Sunday, 11 October 2015

Race cancelled

On race day you want to roll to the start line with fresh legs and a stash of firewood ready to burn. Tapering your training during the week leading up to the event prevents fatigue kicking in before the charge to the finishing line. With the Gorrick Autumn Classic scheduled for Sunday, I skipped my usual Tuesday evening ride. I also only commuted twice, choosing routes with minimal hills, sticking to tempo spinning where possible.

When Friday night came I was feeling relaxed and rested. Out in the shed prepping the Stumpjumper, my phone buzzed. The text simply said "Gorrick cancelled". Surprised and puzzled I checked the internet for details. Due to military maneouvers the land near Deepcut, which is owned by the UK MOD, was not going to be available. In all my years of racing Gorrick events I can never remember one being cancelled and it is rare for any event to be called off at such short notice. The guys and girls at Gorrick must have already put a lot of time into preparing the course.

I went back to the house and ate something sweet and sugary followed by a bowl of cereal. It was a bit of a blowout after eating carefully all week in an attempt to minimise the weight gain since the serious races and training of July and August.

So an unexpected social Sunday ride began with a leg busting, lung burning blast up to Whiteways. Almost straight away I was relieved the race had been cancelled. As a cyclist, the moment you swing your leg over the crossbar you know if it is going to be a good or a bad day. This Sunday it just wasn't happening.

Despite conventional wisdom I have often felt I am stronger at the weekend after a tough ride on Friday. You have good or bad days on the bike and it is hard to explain why, but this week further backs up my theory that I should push it a few days before racing.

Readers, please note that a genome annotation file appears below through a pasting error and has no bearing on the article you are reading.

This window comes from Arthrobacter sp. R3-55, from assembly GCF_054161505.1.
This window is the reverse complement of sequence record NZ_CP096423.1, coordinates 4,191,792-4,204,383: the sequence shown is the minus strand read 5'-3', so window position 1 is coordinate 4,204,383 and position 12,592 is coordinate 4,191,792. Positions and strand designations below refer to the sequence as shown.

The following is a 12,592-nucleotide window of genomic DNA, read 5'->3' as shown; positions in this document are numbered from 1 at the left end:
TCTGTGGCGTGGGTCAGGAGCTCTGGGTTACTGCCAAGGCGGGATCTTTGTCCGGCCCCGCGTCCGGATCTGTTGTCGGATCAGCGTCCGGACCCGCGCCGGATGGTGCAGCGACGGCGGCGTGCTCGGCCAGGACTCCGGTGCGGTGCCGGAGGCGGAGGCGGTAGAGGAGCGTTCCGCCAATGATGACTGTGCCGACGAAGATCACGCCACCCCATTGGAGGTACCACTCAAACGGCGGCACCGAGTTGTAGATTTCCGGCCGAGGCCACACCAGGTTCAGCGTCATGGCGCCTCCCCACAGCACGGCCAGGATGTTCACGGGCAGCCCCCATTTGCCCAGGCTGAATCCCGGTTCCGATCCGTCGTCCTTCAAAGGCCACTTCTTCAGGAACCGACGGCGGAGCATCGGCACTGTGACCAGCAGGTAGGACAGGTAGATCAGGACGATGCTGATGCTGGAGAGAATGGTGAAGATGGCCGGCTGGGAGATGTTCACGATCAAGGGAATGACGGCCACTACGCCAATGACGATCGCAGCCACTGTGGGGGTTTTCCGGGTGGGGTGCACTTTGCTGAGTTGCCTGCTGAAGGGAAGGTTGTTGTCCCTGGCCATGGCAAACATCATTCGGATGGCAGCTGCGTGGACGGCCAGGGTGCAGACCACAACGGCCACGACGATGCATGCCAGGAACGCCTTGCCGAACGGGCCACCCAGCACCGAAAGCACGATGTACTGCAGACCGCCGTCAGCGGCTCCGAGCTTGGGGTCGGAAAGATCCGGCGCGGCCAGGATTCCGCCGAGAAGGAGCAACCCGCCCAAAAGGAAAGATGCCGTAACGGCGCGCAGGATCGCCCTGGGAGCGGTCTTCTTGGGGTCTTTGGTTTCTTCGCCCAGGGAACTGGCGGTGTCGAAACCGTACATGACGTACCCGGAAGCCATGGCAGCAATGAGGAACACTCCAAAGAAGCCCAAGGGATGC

Unexpected Sunday social!

Sunday, 4 October 2015

After the summer....

There are 3 months of 2015 left and the nights are definitely drawing in. The spring and summer races are just distant memories, so what challenges remain before we sit down for Turkey and pud?

Gorrick return next week for the first of the Autumn Classic cross country races at Frith Hill. These two events are the last change for some elbows out, maximum heart rate racing. Last year I enjoyed a trip to the podium in the Open category.

When you think winter mountain biking in the southern UK, the Merida Brass Monkey series will be at the forefront of your mind. The 4 hour enduro format, raced in British winter conditions is a challenge for rider and machine. With the final round shortly after Christmas it provides the incentive to stay healthy and maintain fitness right through the dark winter months. I've prioritised the Brass Monkeys the past few years to the extent where they have almost become my specialist subject! Consistency has resulted in 5th and 7th positions overall. The reason for this end of year focus has been injuries earlier in the year which have cut short my summer racing. I am definitely feeling more fatigued this year and with results already in the bag, is the ambition to grind out one more lap quite as strong? We'll find out!

Racing in the cold, the wet and the mud! Thats something to look forward too.

There is also a personal challenge to try and complete over the next 3 months. Staying injury free has meant I am on target for my highest annual mileage. Can I stretch that out to 8000 miles for the year? It'll take 700 miles a month, which should provide the motivation to get out in the dark and the rain!